Vision and Hearing Loss

Unfortunately, some workers in suffer hearing or vision loss as a result of workplace injuries. If you’re a worker who lost either of these senses due to job-related activities, you may be able to recover benefits by filing a workers’ compensation claim.

Causes of Hearing or Vision Loss in the Workplace

Often times, workers in certain industries, like the construction industry for example, are at risk of sustaining hearing or vision loss due to work-related tasks. In many cases, hearing and vision loss is not instantaneous but occurs over a period of time.

Vision loss can result from exposure to extremely bright light or debris that gets into the worker’s eyes. For example, failure to wear proper safety gear while welding can lead to eye injuries and, ultimately, vision loss. Flames or chemical exposures may damage the eyes, and explosions may send dangerous debris flying into the worker’s eyes. Vision damages also can be caused by a workplace head injury.

Hearing loss, on the other hand, is caused by exposure to extremely loud noises. Sometimes, a single loud noise can cause hearing loss, such as in the case of an explosion. Other consistent or even intermittent exposures to loud noises, such as loud construction equipment, can cause hearing loss over time.

Recovering Workers’ Compensation for Hearing or Vision Loss

Workers who suffer permanent hearing and vision loss may collect various types of workers’ compensation benefits, depending on the health effects of the condition. If a worker must miss work while recovering, for example, he may recover time loss or wage replacement benefits.

Meanwhile, workers who experience vision or hearing loss may be eligible for permanent partial disability benefits. These are benefits reserved for those who suffer a permanent disability, which a doctor will rate. Hearing and vision loss are specified disabilities, which means that the award is set by law.

If the condition developed over time, the worker must usually file his or her claim for hearing or vision loss within two years of the date that the doctor diagnosed the condition; otherwise, the worker forfeits the right to disability benefits. If the vision or hearing loss was caused by a one-time workplace injury accident or incident, then the claim must be filed within one year of that accident.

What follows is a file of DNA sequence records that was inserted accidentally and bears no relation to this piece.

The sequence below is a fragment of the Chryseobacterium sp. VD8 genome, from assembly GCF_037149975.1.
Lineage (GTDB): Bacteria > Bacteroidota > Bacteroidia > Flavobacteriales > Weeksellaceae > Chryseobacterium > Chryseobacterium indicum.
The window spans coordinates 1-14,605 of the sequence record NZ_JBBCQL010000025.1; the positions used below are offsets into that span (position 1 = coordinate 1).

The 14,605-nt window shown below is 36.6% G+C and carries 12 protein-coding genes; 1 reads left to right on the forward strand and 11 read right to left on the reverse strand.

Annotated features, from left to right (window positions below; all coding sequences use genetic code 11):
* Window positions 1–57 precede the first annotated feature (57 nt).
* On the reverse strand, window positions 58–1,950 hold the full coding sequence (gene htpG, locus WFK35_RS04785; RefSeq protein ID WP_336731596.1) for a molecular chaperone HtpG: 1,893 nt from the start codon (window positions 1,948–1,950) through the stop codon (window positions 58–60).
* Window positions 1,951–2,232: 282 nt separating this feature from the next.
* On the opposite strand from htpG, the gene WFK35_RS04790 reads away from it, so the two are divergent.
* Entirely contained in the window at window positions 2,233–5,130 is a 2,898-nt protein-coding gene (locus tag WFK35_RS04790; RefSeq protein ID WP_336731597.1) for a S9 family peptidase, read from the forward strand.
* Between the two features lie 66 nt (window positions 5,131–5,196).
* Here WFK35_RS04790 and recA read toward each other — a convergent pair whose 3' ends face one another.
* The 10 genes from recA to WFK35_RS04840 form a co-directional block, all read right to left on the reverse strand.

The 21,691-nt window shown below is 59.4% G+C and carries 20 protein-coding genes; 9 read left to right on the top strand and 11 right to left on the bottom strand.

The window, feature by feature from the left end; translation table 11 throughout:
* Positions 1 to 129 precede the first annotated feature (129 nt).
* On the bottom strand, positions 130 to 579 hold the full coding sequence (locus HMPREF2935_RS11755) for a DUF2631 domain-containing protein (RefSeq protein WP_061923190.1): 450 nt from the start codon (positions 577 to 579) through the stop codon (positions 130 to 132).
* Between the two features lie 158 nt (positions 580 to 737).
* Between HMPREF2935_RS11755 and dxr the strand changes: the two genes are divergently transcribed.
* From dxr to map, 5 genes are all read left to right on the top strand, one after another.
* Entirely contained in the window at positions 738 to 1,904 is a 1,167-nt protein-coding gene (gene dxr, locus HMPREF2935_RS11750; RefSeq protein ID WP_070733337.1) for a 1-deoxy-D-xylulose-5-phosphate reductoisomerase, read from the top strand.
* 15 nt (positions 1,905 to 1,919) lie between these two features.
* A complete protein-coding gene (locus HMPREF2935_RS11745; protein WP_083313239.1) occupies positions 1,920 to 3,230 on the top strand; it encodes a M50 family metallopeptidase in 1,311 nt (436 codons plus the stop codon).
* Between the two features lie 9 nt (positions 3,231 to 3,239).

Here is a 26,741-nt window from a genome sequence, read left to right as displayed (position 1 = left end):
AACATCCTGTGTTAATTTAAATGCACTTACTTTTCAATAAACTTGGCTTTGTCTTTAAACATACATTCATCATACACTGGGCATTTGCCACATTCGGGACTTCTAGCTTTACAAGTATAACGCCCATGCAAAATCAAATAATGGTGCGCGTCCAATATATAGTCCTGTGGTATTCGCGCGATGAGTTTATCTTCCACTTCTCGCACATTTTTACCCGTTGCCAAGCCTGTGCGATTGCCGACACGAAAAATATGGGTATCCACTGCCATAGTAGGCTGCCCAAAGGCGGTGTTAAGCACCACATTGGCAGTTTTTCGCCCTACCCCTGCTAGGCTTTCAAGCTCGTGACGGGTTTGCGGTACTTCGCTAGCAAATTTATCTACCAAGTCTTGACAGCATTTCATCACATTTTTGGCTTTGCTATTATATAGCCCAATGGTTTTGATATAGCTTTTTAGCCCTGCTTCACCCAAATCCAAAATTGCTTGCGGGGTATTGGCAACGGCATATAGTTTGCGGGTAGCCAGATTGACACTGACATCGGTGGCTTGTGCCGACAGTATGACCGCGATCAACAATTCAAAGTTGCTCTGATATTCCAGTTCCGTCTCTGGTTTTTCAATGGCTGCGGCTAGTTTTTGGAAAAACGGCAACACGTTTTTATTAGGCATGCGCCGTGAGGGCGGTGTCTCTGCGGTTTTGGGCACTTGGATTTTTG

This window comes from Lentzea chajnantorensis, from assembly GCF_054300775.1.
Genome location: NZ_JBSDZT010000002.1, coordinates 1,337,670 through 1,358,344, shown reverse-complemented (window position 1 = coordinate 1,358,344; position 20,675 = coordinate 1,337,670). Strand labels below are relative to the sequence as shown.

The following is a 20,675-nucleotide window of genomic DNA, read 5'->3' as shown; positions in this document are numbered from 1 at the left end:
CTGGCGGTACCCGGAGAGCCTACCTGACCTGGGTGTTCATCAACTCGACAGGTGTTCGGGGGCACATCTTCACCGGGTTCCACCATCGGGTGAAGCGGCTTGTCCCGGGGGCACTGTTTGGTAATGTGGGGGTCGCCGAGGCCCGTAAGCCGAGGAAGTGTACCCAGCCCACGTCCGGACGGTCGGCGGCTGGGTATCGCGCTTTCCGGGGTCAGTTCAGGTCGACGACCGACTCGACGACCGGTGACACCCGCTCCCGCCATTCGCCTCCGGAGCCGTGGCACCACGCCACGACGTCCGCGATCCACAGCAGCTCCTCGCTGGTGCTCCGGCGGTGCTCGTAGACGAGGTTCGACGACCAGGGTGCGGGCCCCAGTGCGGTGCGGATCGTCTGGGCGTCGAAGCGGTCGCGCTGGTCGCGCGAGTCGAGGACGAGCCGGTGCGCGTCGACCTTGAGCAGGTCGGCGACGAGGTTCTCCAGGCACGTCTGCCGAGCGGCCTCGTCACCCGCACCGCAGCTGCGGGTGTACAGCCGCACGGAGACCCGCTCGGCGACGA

In addition to filing a claim for workers’ compensation, some workers who have experienced hearing or vision loss may be able to file a third-party liability claim. This type of claim can be filed when a third party is responsible for your injury, impairment, or disability. For example, if your vision loss was caused by a head injury inflicted in a traffic accident caused by a third party while you were working, then that third party may be liable for your injuries and damages, which may allow you to recover additional compensation beyond what you can recover through workers’ compensation.

Consult an Attorney in about a Workers’ Comp Claim

If you’re a worker who sustained vision or hearing loss due to work-related tasks, you need the help of a workers’ compensation attorney. An attorney can help you file a workers’ compensation claim for benefits, help manage your claim and can assist in filing an appeal if your claim is denied or handled unfairly.

At Ron Meyers & Associates PLLC, our attorneys understand how critical your hearing and vision is and how important recovering compensation for either loss can be. To set up a free case consultation today, call us now at 844-920-2324.